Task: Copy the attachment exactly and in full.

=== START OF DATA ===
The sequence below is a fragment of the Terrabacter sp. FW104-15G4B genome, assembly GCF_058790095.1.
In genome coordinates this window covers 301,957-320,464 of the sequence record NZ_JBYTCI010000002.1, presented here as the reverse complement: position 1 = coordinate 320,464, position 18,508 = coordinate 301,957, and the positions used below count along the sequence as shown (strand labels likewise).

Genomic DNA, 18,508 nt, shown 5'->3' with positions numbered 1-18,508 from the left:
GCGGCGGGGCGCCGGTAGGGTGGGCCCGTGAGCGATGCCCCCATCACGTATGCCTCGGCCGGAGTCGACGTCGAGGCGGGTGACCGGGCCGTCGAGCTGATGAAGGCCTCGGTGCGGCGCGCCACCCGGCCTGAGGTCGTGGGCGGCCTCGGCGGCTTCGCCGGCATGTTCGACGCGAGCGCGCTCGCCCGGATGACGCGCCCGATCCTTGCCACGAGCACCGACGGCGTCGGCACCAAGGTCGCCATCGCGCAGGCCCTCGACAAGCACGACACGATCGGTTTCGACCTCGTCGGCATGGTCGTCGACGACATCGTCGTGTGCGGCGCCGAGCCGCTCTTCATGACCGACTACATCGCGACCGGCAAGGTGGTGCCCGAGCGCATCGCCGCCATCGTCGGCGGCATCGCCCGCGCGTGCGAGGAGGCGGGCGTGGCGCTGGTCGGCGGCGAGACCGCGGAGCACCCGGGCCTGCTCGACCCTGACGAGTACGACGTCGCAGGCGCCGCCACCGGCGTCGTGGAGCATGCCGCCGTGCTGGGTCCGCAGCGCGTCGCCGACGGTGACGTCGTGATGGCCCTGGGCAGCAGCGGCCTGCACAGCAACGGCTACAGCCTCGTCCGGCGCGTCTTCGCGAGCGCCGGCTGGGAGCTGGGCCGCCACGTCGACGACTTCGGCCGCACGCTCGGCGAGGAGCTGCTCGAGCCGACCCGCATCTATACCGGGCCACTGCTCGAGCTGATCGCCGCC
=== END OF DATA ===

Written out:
The sequence below is a fragment of the Terrabacter sp. FW104-15G4B genome, assembly GCF_058790095.1.
In genome coordinates this window covers 301,957-320,464 of the sequence record NZ_JBYTCI010000002.1, presented here as the reverse complement: position 1 = coordinate 320,464, position 18,508 = coordinate 301,957, and the positions used below count along the sequence as shown (strand labels likewise).

Genomic DNA, 18,508 nt, shown 5'->3' with positions numbered 1-18,508 from the left:
GCGGCGGGGCGCCGGTAGGGTGGGCCCGTGAGCGATGCCCCCATCACGTATGCCTCGGCCGGAGTCGACGTCGAGGCGGGTGACCGGGCCGTCGAGCTGATGAAGGCCTCGGTGCGGCGCGCCACCCGGCCTGAGGTCGTGGGCGGCCTCGGCGGCTTCGCCGGCATGTTCGACGCGAGCGCGCTCGCCCGGATGACGCGCCCGATCCTTGCCACGAGCACCGACGGCGTCGGCACCAAGGTCGCCATCGCGCAGGCCCTCGACAAGCACGACACGATCGGTTTCGACCTCGTCGGCATGGTCGTCGACGACATCGTCGTGTGCGGCGCCGAGCCGCTCTTCATGACCGACTACATCGCGACCGGCAAGGTGGTGCCCGAGCGCATCGCCGCCATCGTCGGCGGCATCGCCCGCGCGTGCGAGGAGGCGGGCGTGGCGCTGGTCGGCGGCGAGACCGCGGAGCACCCGGGCCTGCTCGACCCTGACGAGTACGACGTCGCAGGCGCCGCCACCGGCGTCGTGGAGCATGCCGCCGTGCTGGGTCCGCAGCGCGTCGCCGACGGTGACGTCGTGATGGCCCTGGGCAGCAGCGGCCTGCACAGCAACGGCTACAGCCTCGTCCGGCGCGTCTTCGCGAGCGCCGGCTGGGAGCTGGGCCGCCACGTCGACGACTTCGGCCGCACGCTCGGCGAGGAGCTGCTCGAGCCGACCCGCATCTATACCGGGCCACTGCTCGAGCTGATCGCCGCC